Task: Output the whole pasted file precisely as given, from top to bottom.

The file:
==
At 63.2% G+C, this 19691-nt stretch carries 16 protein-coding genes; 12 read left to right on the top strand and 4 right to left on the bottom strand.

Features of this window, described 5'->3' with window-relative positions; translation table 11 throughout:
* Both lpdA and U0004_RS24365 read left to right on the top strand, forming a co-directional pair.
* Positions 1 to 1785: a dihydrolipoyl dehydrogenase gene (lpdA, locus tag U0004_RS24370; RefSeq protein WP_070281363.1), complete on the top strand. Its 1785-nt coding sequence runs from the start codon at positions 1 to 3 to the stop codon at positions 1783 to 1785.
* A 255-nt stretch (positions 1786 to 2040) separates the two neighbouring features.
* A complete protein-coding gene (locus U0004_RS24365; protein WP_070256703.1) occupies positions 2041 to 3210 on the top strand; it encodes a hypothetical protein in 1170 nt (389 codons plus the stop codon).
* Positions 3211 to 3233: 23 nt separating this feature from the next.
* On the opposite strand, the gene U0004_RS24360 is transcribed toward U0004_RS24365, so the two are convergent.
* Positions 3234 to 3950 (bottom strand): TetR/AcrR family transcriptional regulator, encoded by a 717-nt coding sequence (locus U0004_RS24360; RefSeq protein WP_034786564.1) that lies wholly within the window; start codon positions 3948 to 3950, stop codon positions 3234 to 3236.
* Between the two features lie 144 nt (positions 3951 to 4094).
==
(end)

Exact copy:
At 63.2% G+C, this 19691-nt stretch carries 16 protein-coding genes; 12 read left to right on the top strand and 4 right to left on the bottom strand.

Features of this window, described 5'->3' with window-relative positions; translation table 11 throughout:
* Both lpdA and U0004_RS24365 read left to right on the top strand, forming a co-directional pair.
* Positions 1 to 1785: a dihydrolipoyl dehydrogenase gene (lpdA, locus tag U0004_RS24370; RefSeq protein WP_070281363.1), complete on the top strand. Its 1785-nt coding sequence runs from the start codon at positions 1 to 3 to the stop codon at positions 1783 to 1785.
* A 255-nt stretch (positions 1786 to 2040) separates the two neighbouring features.
* A complete protein-coding gene (locus U0004_RS24365; protein WP_070256703.1) occupies positions 2041 to 3210 on the top strand; it encodes a hypothetical protein in 1170 nt (389 codons plus the stop codon).
* Positions 3211 to 3233: 23 nt separating this feature from the next.
* On the opposite strand, the gene U0004_RS24360 is transcribed toward U0004_RS24365, so the two are convergent.
* Positions 3234 to 3950 (bottom strand): TetR/AcrR family transcriptional regulator, encoded by a 717-nt coding sequence (locus U0004_RS24360; RefSeq protein WP_034786564.1) that lies wholly within the window; start codon positions 3948 to 3950, stop codon positions 3234 to 3236.
* Between the two features lie 144 nt (positions 3951 to 4094).